• Hello, friends. My name is Emory. I live on the Canadian prairies with my husband, daughter, and animals. Welcome!
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    This was taken one year ago. It's hard to believe that she was so little. At 2.5 months old, I felt like I had already known her for years. Yet, I still had no idea what I was doing. I was a new mother, and I felt completely on my own. I told myself to take it day by day, and so I did. Somehow, she and I made it through and although she's still so young, our bond today is so unbelievably strong. 
If it's not yet apparent, I'm in an extraordinarily sentimental mood. This morning I found a notebook that I had purchased when @omgkersh and I were seriously considering adoption. I was planning on detailing our journey for our future child. Looking at the date of the receipt, it read 02/25/15. Little did I know that exactly one year later, my daughter would be born on 02/25/16. 
I truly believe that we are constantly being shown signs, we just don't always pay attention. I view what happened today as a reminder to stay strong during times of uncertainty. Things usually work out for the better. I just need to have faith. To say that she has a piece of my heart would be an understatement.
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clay cross planter: diy

I saw a hanging clay planter on Etsy awhile ago, and it’s been on my DIY list ever since. Actually, I’ve always wanted to learn how to throw pots on a wheel. It looks like so much fun! So until I can get my hands on one, here is my rendition of a clay planter. It’s still very fun to create.

Materials

Packaged molding clay
Acrylic paint
Paintbrushes
Toothpicks
Succulent
River rocks
Rope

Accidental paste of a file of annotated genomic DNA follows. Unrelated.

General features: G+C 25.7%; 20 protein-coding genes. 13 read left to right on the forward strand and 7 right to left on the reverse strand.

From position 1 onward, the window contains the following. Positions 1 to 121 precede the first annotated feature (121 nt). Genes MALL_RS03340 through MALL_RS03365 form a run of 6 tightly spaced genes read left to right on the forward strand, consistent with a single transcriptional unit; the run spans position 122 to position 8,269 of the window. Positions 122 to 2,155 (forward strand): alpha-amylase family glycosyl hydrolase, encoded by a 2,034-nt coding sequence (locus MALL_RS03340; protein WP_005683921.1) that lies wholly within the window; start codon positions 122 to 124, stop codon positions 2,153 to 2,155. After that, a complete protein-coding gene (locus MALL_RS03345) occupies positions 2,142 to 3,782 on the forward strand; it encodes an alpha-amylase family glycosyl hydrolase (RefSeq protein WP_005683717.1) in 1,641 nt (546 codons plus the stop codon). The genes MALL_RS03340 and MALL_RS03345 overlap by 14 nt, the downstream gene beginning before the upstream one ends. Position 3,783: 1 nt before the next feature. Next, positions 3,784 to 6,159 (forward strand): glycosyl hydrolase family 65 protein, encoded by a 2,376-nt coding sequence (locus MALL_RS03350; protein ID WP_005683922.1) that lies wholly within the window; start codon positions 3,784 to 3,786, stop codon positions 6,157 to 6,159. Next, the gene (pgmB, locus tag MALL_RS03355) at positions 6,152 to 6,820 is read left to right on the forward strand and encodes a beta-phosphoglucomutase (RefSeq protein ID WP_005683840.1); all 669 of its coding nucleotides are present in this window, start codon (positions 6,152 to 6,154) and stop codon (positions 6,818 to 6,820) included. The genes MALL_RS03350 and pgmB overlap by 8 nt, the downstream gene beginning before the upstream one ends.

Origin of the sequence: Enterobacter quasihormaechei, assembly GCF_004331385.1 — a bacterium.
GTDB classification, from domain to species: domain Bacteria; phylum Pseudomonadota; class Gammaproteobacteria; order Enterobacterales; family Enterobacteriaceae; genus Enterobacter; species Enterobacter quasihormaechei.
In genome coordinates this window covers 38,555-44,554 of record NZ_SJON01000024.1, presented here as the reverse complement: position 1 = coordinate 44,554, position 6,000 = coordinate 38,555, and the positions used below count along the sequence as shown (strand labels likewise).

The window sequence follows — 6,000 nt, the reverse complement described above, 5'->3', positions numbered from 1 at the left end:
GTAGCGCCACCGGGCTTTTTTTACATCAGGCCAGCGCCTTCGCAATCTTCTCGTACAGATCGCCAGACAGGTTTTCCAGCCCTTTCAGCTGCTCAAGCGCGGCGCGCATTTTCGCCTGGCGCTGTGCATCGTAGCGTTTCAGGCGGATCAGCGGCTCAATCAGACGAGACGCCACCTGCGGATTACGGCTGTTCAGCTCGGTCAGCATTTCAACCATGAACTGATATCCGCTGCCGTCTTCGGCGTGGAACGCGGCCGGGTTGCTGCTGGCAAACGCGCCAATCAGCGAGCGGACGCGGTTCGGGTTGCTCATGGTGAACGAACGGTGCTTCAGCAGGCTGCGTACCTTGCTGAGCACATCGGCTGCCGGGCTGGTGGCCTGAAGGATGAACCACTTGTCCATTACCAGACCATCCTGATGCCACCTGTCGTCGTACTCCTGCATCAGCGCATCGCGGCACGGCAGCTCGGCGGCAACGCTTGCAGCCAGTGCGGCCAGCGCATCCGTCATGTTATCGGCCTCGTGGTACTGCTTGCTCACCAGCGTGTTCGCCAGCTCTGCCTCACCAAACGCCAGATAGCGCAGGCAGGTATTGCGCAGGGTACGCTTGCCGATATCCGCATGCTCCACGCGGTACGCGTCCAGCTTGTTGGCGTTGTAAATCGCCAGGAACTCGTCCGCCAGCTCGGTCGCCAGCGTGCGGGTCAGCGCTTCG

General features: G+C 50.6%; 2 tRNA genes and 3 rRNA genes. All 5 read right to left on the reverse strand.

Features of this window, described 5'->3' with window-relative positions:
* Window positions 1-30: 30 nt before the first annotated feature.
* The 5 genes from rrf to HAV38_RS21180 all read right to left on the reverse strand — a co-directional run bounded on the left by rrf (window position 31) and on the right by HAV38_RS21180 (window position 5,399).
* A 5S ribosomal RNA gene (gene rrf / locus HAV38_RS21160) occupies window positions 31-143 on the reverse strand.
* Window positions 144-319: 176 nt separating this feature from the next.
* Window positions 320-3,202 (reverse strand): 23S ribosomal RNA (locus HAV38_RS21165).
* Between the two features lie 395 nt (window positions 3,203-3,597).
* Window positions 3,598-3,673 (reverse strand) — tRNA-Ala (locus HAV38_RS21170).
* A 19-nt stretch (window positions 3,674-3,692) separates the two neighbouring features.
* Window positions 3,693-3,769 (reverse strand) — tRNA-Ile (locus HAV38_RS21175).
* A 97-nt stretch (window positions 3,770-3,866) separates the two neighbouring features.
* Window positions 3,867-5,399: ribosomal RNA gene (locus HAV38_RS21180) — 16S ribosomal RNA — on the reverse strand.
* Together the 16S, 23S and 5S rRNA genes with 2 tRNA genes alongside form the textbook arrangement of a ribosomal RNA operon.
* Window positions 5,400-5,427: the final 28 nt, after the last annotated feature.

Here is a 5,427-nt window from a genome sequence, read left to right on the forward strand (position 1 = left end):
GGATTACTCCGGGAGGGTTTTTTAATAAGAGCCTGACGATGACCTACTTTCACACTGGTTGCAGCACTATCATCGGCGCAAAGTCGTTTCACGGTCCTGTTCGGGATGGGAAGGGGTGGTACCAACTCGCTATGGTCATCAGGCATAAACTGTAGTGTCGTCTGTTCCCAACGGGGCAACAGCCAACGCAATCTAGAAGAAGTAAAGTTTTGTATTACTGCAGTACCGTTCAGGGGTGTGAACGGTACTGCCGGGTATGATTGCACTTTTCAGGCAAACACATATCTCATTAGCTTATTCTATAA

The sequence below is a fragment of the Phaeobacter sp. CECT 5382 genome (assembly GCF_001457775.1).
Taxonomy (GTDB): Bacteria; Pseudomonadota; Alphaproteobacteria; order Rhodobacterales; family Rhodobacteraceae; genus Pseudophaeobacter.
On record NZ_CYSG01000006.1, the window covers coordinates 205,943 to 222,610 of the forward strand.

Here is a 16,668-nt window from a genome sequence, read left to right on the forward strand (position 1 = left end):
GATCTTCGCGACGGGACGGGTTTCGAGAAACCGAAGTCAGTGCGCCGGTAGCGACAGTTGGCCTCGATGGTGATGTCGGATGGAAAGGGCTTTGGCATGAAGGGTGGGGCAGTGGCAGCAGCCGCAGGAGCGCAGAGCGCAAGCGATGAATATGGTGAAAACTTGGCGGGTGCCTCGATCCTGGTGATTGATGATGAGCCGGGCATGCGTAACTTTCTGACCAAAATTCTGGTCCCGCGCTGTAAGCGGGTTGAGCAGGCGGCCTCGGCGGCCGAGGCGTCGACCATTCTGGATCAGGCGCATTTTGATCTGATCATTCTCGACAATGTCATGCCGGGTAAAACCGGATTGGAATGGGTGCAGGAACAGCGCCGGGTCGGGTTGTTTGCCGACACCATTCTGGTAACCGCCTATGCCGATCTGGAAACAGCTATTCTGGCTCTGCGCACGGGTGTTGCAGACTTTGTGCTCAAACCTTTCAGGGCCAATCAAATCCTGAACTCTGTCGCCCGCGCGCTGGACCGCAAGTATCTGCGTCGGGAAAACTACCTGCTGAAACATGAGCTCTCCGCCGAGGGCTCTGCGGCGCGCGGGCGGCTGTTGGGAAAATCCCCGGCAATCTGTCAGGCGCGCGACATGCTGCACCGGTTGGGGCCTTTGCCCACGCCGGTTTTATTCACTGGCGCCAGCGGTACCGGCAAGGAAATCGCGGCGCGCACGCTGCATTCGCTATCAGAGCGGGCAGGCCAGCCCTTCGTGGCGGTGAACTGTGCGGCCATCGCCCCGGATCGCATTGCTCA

Rolling pin

Steps

1. Remove the clay from the packaging. Place it on a flat and clean surface. Using a rolling pin, flatten the clay so that it is roughly an inch thick.

2. Now it is time to form a pot. Start with the sides. Determine the height that you would like, then form one cohesive piece of clay that is that exact height. Use the rolling pin to make it smooth. Ensure that the length of this piece will be long enough so that when you bring the ends together, it forms a cylinder large enough to hold your succulent or plant.

3. Take another piece of clay and make it into a circular shape. This will be the base of the pot.

4. Now form a cylinder with the clay in step 3. Gently place it on the base. Attach the cylinder to the base with your fingers. Spend some time blending all of the visible lines on the pot.

5. Using the wooden ends of the paintbrushes, create a drainage hole at the bottom of the pot, as well as two on either side and closer to the top. Make sure that they are wide enough for the rope, and are level with one another.

6. Using the toothpicks, carve crosses into the pot. Once you have completed this, set the pot aside. Let dry overnight.

7. After the clay is completely dry, you may begin to paint it. Start with the base color, covering the exterior and interior of the pot. Once dry, use a different color for the crosses. Let dry once again.

8. Add the succulent and river rocks to the pot. Then take the rope and string it through the two holes on either side of the pot. Knot the ends, and proceed to find a sunny place to hang your new and beautiful creation!

<3

Emory

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